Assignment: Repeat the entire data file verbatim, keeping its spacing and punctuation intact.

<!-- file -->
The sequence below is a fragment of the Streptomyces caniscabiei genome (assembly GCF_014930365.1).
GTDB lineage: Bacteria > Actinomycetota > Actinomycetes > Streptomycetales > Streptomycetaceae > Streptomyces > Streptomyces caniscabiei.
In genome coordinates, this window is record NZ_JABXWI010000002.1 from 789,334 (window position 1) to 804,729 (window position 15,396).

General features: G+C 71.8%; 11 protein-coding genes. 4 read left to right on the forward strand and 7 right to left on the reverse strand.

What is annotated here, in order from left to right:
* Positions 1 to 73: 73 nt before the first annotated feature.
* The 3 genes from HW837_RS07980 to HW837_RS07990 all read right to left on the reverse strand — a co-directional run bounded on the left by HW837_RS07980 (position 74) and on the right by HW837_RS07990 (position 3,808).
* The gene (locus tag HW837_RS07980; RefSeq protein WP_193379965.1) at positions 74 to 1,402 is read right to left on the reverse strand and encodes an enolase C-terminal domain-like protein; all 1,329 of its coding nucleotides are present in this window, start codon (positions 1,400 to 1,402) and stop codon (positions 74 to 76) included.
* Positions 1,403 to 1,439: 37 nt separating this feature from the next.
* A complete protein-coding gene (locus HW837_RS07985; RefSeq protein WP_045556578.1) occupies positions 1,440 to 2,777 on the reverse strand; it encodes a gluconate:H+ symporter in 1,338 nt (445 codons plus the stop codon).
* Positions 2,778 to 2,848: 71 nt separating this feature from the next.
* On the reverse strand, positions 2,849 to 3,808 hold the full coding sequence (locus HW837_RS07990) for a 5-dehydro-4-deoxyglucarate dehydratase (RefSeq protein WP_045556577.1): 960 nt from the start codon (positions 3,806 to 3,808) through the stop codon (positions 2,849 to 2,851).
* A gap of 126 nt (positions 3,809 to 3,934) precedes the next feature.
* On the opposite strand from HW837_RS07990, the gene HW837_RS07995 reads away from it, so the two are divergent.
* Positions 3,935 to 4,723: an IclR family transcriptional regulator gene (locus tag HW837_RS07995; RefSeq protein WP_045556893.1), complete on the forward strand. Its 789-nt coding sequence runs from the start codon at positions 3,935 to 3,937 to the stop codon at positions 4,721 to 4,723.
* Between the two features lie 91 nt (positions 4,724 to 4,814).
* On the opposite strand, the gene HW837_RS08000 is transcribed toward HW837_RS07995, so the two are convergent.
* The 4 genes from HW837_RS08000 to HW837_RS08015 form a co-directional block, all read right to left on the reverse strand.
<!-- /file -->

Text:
The sequence below is a fragment of the Streptomyces caniscabiei genome (assembly GCF_014930365.1).
GTDB lineage: Bacteria > Actinomycetota > Actinomycetes > Streptomycetales > Streptomycetaceae > Streptomyces > Streptomyces caniscabiei.
In genome coordinates, this window is record NZ_JABXWI010000002.1 from 789,334 (window position 1) to 804,729 (window position 15,396).

General features: G+C 71.8%; 11 protein-coding genes. 4 read left to right on the forward strand and 7 right to left on the reverse strand.

What is annotated here, in order from left to right:
* Positions 1 to 73: 73 nt before the first annotated feature.
* The 3 genes from HW837_RS07980 to HW837_RS07990 all read right to left on the reverse strand — a co-directional run bounded on the left by HW837_RS07980 (position 74) and on the right by HW837_RS07990 (position 3,808).
* The gene (locus tag HW837_RS07980; RefSeq protein WP_193379965.1) at positions 74 to 1,402 is read right to left on the reverse strand and encodes an enolase C-terminal domain-like protein; all 1,329 of its coding nucleotides are present in this window, start codon (positions 1,400 to 1,402) and stop codon (positions 74 to 76) included.
* Positions 1,403 to 1,439: 37 nt separating this feature from the next.
* A complete protein-coding gene (locus HW837_RS07985; RefSeq protein WP_045556578.1) occupies positions 1,440 to 2,777 on the reverse strand; it encodes a gluconate:H+ symporter in 1,338 nt (445 codons plus the stop codon).
* Positions 2,778 to 2,848: 71 nt separating this feature from the next.
* On the reverse strand, positions 2,849 to 3,808 hold the full coding sequence (locus HW837_RS07990) for a 5-dehydro-4-deoxyglucarate dehydratase (RefSeq protein WP_045556577.1): 960 nt from the start codon (positions 3,806 to 3,808) through the stop codon (positions 2,849 to 2,851).
* A gap of 126 nt (positions 3,809 to 3,934) precedes the next feature.
* On the opposite strand from HW837_RS07990, the gene HW837_RS07995 reads away from it, so the two are divergent.
* Positions 3,935 to 4,723: an IclR family transcriptional regulator gene (locus tag HW837_RS07995; RefSeq protein WP_045556893.1), complete on the forward strand. Its 789-nt coding sequence runs from the start codon at positions 3,935 to 3,937 to the stop codon at positions 4,721 to 4,723.
* Between the two features lie 91 nt (positions 4,724 to 4,814).
* On the opposite strand, the gene HW837_RS08000 is transcribed toward HW837_RS07995, so the two are convergent.
* The 4 genes from HW837_RS08000 to HW837_RS08015 form a co-directional block, all read right to left on the reverse strand.